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Panel choice aids gay plague { January 23 2003 }

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AIDS Panel Choice Wrote of a 'Gay Plague'
Views of White House Commission Nominee Draw Criticism

By Ceci Connolly
Washington Post Staff Writer
Thursday, January 23, 2003; Page A01

The Bush administration has chosen Jerry Thacker, a Pennsylvania marketing consultant who has characterized AIDS as the "gay plague," to serve on the Presidential Advisory Commission on HIV and AIDS.

Next week, Health and Human Services Secretary Tommy G. Thompson is scheduled to swear in several new commission members. They include Thacker, a former Bob Jones University employee, who says he contracted the AIDS virus after his wife was infected through a blood transfusion.

The 35-member commission, which makes recommendations to the White House on AIDS prevention, is the latest incarnation of a panel that has existed since the Reagan administration. Earlier commissions issued reports strongly critical of the national response to AIDS, and helped to nudge the government and the pharmaceutical industry toward greater action.

In his speeches and writings on his Web site and elsewhere, Thacker has described homosexuality as a "deathstyle" rather than a lifestyle and asserted that "Christ can rescue the homosexual." After word of his selection spread among gays in recent days, some material disappeared from the Web site. Earlier versions located by The Washington Post that referred to the "gay plague," for instance, were changed as of yesterday to "plague."

Administration health officials speaking on condition of anonymity confirmed Thacker's appointment. They said he was part of a diverse group that includes a member of the board of directors of the Human Rights Campaign, the nation's largest gay and lesbian advocacy group; an AIDS adviser to the World Bank; and a state public health officer.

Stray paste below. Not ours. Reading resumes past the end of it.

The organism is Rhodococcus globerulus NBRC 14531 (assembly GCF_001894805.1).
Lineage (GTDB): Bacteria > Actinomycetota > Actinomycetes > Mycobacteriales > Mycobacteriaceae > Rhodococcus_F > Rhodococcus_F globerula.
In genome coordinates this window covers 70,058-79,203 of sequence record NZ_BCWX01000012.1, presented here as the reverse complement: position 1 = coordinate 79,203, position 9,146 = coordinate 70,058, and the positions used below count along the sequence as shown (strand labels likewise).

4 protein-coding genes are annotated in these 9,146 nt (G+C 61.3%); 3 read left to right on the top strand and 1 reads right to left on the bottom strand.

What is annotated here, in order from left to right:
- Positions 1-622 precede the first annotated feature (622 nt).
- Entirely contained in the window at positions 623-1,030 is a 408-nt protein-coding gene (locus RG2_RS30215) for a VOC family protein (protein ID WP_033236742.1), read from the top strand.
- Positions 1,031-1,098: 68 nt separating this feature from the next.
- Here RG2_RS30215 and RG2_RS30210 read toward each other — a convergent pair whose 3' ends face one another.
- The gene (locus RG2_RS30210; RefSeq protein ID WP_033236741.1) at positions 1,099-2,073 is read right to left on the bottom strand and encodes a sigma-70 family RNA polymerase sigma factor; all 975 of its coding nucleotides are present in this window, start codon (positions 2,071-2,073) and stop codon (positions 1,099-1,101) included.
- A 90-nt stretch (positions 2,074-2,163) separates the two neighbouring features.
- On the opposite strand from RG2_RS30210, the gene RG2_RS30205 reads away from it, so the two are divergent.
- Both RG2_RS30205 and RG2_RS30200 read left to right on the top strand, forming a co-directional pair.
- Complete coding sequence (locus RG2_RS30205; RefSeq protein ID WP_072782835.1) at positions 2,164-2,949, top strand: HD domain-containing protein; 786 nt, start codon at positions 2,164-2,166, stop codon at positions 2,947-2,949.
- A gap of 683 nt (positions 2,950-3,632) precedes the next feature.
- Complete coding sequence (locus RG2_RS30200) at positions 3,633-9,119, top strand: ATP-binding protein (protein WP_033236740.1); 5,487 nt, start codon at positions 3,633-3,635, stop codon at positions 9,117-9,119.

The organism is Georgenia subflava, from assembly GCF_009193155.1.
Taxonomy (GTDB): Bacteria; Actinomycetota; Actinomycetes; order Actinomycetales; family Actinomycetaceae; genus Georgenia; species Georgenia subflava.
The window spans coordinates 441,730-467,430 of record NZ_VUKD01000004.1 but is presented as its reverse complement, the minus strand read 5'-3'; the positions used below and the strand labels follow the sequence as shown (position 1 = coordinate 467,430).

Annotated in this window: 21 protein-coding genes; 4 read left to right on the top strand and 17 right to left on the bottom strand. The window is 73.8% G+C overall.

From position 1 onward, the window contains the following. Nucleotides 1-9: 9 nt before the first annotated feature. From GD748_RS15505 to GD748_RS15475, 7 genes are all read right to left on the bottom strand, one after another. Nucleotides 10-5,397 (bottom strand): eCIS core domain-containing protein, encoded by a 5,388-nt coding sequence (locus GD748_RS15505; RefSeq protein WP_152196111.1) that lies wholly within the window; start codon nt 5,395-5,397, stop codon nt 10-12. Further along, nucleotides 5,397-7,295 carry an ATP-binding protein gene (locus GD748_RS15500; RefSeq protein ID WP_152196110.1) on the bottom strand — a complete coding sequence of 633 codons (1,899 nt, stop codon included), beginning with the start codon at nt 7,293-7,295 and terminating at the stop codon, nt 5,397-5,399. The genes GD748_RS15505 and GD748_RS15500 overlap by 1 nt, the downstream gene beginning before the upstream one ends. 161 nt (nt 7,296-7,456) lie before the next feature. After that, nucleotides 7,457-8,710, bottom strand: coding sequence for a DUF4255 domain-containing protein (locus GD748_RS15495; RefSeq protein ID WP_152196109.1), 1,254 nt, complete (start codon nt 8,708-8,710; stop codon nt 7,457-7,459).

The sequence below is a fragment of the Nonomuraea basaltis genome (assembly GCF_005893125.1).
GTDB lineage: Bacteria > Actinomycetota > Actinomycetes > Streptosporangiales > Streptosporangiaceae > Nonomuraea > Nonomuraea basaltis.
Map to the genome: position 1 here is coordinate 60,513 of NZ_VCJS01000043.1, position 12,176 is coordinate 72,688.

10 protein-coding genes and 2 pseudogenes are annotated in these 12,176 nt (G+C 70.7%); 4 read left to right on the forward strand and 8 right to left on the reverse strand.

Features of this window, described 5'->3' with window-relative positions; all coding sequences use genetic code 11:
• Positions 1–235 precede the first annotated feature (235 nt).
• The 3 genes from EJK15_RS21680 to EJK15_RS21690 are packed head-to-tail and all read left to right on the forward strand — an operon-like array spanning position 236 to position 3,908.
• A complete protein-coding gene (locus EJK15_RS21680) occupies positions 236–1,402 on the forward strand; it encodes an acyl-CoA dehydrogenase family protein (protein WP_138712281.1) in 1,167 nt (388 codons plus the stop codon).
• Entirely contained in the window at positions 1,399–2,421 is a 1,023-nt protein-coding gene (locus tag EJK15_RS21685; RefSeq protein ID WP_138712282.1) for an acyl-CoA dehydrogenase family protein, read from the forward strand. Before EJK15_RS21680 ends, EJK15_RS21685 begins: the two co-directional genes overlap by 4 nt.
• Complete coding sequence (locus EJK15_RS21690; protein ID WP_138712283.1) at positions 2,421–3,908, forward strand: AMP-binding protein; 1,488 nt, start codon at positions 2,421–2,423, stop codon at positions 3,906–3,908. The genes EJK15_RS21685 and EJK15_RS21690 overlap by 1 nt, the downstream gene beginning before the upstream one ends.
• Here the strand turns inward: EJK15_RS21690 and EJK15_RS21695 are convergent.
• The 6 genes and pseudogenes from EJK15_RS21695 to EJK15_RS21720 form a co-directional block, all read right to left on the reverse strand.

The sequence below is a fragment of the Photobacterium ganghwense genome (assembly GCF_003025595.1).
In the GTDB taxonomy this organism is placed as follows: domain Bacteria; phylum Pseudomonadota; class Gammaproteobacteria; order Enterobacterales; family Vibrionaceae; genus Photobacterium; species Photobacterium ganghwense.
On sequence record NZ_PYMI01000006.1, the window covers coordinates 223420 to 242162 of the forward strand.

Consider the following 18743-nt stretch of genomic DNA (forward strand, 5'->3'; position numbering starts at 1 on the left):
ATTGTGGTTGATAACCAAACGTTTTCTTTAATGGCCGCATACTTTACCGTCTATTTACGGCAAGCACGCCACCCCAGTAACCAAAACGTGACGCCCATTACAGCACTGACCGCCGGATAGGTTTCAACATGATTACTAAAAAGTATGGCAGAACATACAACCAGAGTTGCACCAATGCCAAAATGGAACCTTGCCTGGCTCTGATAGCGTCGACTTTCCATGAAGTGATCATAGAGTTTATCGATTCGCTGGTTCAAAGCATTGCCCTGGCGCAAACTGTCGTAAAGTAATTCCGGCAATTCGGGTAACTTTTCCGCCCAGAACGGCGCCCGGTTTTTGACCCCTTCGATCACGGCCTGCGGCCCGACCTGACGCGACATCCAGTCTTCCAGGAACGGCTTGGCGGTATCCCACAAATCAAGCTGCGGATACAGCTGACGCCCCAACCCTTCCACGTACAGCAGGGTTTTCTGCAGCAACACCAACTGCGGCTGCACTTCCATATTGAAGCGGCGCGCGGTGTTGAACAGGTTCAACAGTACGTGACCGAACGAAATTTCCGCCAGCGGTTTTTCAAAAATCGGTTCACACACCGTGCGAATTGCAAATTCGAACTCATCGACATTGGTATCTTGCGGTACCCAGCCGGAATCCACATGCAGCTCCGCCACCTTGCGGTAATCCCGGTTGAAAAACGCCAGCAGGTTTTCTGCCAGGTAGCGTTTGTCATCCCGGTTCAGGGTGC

Thacker, one official said, "has a very powerful and tragic personal story and an ability to reach out to an audience we couldn't reach in the process."

Thacker's assistant said yesterday he would not speak to reporters until he is sworn in. HHS spokesman Bill Pierce and Patricia Ware, executive director of the commission, declined to comment publicly.

"This individual is an extremist ideologue who persecutes and demeans an entire class of people impacted by this disease," said David Smith, spokesman for the Human Rights Campaign. "That type of person has no business advising the president of the United States on how the government should address the epidemic."

Carl Schmid, a Republican gay activist who worked on President Bush's 2000 campaign, said he is disappointed and frustrated that HHS disregarded warnings that Thacker's selection would overshadow the commission's valuable work.

"We need to have a scientific-based approach to the problems of HIV-AIDS and not this radical agenda he's pushing," Schmid said. Aside from the harshly anti-gay tone of Thacker's rhetoric, Schmid said, his major objection to Thacker is his aggressive lobbying for abstinence-until-marriage education.

"Abstinence-until-marriage does not help anyone in the gay community, because we can't get married," he said. "If you are a gay youth, who is addressing your concerns?"